November 19th, 2010 | by AARON MESH News | Posted In: CLEAN UP, CLEAN UP, CLEAN UP

OLCC Meets With Distributors to Get Four Loko Off Shelves

Jungle Joose Core HG Green

In the backwash of a Federal Drug Administration ruling this week that Four Loko and other caffeinated malt liquors constitute a "public health concern," Oregon Liquor Control Commission chairman Phil Lang met with the three largest distributors of the beverages in the state first thing Thursday morning. His request? Stop shipping any more of the candy-flavored canned drinks into Oregon.

The result? Lang told a public meeting of the OLCC this morning, "They have stopped bringing any more product into the state."

That wasn't enough to satisfy Judy Cushing of teen substance-abuse service Oregon Partnership. She asked the OLCC to order a recall of all caffeinated alcoholic drinks from convenience-store shelves. (Those drinks include the suddenly notorious Four Loko as well as concoctions produced by Portland-based brewer Charge Beverages Corporation, which makes Core High Gravity HG Orange.) "Oregon has a problem," Cushing said. "We need to get the alcoholic energy drinks off the shelves immediately."

Lang said a instant ban wouldn't be legal, and would cause stores to swallow the cost of the drinks. The manufacturers won't recall their products, he said.

"Those are small companies that are in the business to make a fast dollar," Lang said. "And more than likely, they'd go bankrupt."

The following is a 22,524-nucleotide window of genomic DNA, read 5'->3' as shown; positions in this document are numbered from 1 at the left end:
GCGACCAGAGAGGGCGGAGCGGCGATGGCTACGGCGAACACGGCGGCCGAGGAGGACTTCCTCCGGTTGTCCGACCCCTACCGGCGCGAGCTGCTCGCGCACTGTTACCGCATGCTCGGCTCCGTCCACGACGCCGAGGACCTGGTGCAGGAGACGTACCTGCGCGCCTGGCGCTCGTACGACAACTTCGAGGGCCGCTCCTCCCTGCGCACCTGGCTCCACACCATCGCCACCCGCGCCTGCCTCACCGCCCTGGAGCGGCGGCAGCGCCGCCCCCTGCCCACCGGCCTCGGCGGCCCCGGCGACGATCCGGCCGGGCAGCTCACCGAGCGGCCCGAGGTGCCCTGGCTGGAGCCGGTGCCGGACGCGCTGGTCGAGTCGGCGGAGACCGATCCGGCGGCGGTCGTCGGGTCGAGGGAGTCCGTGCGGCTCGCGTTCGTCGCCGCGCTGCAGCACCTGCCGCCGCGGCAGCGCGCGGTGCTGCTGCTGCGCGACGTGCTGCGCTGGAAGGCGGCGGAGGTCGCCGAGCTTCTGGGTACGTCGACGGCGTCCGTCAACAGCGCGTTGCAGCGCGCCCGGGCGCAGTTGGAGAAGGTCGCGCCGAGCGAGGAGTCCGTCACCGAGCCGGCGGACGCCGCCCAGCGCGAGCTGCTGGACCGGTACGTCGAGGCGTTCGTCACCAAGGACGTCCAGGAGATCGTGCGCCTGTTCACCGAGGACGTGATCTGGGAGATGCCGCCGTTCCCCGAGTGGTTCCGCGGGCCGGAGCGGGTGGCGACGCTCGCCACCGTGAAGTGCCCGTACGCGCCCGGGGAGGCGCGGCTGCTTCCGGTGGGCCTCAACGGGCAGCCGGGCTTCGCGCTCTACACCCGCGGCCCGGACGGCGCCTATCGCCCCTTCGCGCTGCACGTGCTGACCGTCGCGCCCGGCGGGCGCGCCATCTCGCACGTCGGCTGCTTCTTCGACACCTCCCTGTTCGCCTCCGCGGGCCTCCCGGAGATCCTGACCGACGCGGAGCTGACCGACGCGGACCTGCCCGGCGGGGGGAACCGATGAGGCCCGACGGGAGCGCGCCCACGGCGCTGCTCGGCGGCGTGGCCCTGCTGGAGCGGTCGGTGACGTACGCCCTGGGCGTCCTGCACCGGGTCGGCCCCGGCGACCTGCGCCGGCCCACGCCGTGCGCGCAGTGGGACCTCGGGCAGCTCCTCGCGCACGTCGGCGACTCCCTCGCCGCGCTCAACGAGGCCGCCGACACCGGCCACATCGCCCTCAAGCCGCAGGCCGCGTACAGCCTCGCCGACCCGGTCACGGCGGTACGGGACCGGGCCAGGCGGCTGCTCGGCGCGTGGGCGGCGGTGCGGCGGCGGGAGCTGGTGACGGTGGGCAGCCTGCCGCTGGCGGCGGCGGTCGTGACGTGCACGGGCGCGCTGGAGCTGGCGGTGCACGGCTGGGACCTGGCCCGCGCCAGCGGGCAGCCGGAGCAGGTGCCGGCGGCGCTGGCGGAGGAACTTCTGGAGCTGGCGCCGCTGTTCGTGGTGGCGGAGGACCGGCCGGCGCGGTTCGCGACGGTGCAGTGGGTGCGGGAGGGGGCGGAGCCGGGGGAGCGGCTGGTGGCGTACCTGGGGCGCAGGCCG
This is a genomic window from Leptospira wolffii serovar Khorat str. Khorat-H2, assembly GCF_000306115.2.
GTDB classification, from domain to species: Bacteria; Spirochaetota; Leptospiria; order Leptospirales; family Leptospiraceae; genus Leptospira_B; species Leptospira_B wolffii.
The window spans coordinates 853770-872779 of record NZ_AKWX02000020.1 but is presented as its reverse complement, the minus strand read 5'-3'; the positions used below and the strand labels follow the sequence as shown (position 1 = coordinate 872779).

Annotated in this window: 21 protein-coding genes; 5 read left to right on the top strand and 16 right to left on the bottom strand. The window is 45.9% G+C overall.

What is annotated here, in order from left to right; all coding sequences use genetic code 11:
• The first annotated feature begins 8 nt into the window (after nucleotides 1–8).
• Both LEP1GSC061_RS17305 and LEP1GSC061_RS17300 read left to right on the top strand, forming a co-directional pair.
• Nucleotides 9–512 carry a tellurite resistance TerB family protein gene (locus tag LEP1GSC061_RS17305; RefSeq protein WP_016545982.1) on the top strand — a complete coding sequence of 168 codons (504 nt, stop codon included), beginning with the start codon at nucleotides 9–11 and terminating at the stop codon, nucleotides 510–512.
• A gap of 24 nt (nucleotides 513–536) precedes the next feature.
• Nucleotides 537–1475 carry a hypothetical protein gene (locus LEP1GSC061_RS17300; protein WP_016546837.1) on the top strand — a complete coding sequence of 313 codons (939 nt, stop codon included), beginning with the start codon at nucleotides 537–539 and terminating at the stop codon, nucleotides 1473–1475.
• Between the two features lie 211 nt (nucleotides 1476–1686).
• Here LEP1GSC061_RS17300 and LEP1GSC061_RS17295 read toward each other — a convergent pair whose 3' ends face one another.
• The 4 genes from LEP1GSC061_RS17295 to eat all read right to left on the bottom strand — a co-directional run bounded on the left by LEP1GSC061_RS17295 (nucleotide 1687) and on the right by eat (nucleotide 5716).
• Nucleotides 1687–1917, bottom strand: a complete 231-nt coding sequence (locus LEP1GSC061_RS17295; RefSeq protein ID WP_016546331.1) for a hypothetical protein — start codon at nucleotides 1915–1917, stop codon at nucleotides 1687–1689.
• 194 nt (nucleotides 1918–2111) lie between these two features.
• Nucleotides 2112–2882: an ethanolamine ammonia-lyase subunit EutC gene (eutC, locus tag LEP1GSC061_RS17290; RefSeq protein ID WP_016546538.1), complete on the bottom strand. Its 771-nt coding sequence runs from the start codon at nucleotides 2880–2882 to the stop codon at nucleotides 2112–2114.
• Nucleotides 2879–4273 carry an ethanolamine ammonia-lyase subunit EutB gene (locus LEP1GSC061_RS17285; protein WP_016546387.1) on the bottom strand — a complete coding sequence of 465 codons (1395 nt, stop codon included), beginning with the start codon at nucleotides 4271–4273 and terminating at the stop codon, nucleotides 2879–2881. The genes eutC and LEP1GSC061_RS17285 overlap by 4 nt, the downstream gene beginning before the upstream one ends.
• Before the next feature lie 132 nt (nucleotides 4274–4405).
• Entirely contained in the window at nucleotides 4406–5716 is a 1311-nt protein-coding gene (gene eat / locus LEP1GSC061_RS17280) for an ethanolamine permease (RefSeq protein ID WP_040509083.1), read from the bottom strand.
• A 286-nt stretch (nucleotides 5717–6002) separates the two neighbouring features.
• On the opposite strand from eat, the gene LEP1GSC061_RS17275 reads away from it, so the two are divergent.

Lang pointed to Washington's ban as a cautionary tale. "They had a run on the product in the state of Washington," he said. "And they have been sued."

Lang said the OLCC would investigate further restrictions on flavored malt liquors.

"Sweetened 12 percent alcohol, even without the energy supplements. I think is a dangerous product," Lang said. It's about the equivalent of drinking five or six beers, or a bottle of wine, and they're doing it in 15 [or] 20 minutes. I know if I did that...I'd probably be under the influence substantially."

He said the OLCC would seek stopgap measures to alert the public of the FDA's ruling. "In the meantime, we're going to try to get the retailers to put a sign up," he said. "Hopefully, that isn't an advertisement."
 
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